Review by Tony Kilgannon
The 2nd concert of the BROTT SUMMER FESTIVAL – A Double of Brahms was a thoroughly satisfying evening of great music beautifully played, and listened to under conditions that I think were absolutely ideal. The evening began with the Fidelio Overture, a piece which is unmistakeably Beethoven. The concert programme announced it as his “middle period symphonic style” (that alone would get the rapt attention of this huge fan of the Fifth Symphony!). It was conducted by Brendan Hagan, Maestro Brott’s apprentice, and was a delight, allowing the mind to focus, the ears to tune, and something inside the listener to open up and receive the music. Like so many of life’s pleasure’s Fidelio seems too short!
Maestro Brott stepped back onto the conductor’s podium for Brahms’ Symphony No.3 in F major. Before lifting his baton to the orchestra, informed us, along with other things, that Brahms is interpreted in more than one way, depending partly on the size of the orchestra.
I gathered that we were about to hear the “classical” version, with its “sense of athleticism”. It was a thoroughly enjoyable performance with the orchestra sounding confident, controlled & powerful. One could isolate and follow the various sections with ease, feeling the ebb and flow of the symphony through them. I like the way this group plays, and I very much the impact of their sound in this relatively small venue.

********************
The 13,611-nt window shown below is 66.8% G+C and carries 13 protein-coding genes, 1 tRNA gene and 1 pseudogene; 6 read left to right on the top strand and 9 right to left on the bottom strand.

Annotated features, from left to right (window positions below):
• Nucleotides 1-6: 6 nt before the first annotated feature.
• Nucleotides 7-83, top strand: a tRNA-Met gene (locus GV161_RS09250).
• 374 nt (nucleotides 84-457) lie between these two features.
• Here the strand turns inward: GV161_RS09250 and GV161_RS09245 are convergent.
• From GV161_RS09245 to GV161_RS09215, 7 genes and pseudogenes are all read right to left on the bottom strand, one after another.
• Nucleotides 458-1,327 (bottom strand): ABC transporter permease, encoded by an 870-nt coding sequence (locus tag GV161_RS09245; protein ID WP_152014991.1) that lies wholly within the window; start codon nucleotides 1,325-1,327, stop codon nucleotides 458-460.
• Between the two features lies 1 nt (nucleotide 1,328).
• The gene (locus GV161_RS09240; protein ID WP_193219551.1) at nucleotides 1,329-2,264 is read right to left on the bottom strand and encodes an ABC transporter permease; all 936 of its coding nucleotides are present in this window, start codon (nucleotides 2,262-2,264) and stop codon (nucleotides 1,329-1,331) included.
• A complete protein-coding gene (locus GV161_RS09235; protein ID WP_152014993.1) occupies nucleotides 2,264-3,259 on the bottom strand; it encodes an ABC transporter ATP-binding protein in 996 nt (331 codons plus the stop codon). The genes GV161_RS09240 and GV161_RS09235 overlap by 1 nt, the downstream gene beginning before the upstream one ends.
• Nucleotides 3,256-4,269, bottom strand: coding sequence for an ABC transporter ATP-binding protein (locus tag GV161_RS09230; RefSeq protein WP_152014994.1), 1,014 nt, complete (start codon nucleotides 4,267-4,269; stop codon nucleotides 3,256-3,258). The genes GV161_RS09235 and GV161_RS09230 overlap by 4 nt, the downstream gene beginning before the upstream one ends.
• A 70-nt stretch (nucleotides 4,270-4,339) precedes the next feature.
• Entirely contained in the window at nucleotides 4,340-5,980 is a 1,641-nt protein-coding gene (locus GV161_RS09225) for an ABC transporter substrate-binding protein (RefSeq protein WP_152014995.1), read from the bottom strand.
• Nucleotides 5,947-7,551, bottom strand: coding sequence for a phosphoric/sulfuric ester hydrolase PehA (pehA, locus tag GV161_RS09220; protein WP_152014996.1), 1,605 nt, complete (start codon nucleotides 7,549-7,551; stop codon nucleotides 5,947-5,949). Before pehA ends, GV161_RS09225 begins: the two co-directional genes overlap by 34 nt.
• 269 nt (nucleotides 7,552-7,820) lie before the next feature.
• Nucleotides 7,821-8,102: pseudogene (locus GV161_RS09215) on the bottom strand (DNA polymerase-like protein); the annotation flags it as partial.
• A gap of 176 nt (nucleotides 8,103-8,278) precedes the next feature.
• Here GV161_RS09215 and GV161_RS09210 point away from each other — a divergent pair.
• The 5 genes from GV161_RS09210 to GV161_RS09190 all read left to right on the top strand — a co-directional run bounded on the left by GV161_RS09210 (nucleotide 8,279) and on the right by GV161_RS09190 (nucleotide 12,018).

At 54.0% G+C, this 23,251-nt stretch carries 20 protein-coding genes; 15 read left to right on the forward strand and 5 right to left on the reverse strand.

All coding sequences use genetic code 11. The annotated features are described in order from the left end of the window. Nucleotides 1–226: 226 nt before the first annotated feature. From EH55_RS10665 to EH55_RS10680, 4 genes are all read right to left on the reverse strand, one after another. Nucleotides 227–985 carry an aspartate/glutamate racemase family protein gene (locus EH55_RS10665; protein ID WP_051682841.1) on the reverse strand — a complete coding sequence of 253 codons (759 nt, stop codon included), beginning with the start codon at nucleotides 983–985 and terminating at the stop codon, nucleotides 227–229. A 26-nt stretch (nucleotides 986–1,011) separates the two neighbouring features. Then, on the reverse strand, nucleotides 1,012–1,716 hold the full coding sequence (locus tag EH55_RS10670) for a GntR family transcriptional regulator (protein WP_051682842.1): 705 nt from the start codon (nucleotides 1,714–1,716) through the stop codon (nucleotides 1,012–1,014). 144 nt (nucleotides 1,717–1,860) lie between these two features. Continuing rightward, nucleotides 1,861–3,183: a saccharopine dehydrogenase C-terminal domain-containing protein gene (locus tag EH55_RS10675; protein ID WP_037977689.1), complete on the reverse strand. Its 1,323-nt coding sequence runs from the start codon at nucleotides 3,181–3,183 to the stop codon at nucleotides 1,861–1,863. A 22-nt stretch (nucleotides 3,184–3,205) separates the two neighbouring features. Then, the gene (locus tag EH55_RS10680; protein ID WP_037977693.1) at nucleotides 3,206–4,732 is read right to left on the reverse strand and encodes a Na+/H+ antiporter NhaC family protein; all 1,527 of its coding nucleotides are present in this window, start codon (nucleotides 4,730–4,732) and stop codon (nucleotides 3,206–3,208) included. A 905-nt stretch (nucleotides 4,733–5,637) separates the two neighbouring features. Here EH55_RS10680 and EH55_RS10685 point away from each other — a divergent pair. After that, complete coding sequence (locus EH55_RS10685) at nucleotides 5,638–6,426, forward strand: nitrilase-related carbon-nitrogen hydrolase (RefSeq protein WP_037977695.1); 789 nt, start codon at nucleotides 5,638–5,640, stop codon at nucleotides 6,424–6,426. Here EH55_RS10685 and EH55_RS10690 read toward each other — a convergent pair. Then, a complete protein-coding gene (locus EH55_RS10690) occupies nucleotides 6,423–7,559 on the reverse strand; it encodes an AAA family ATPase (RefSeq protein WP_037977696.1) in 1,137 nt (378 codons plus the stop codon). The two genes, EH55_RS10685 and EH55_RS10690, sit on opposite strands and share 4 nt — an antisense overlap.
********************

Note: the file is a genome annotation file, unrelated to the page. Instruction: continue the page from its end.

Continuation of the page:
Before the concert, I found a group of the male players adjusting their ties, etc. before going onstage. They welcomed me into their light conversation, and I brought up the subject of the Brahms symphony. A young bassoon player very enthusiastically told me “I love to play Brahms. Brahms and Beethoven are my favourites to play!” That enthusiasm, so readily displayed, framed the whole symphony for me. It was partly the result of the smaller, more intimate venue that I had that experience. In a previous review, mentioned the generosity of Denninger’s; plus the availability of Highlander Brewery; & wines from Rockway Glen Estate Winery.
For the second half, Brahms’ Concerto in A minor for Violin, Cello, and Orchestra which was the highlight of the evening, with two fantastic soloists for the price of one (“four hands, no waiting…”). Yehonatan Berick based in both Ann Arbor Michigan and in Toronto, played the violin, and cellist Rachel Mercer, former member of the N.A.O. How does one describe such a sonic treat? Two such powerful musicians; on two such glorious instruments playing music designed by one of the greatest composers. who ever lived. It would be hard to imagine a more musical and exciting rendition of this work. The soloists & orchestra thrilled me from start to finish.
The National Academy Orchestra is a professional training orchestra, with a unique mentor-apprentice program. While we enjoy the great skills and enthusiasm of these young players, we also have the pleasure of knowing that they are gaining invaluable experience playing for us under the tutelage of the Maestro. This is the 25th Anniversary year of the Brott Festival, and the upcoming schedule is a full and varied one. Check for information and for a schedule of upcoming concerts on the homepage of this publication.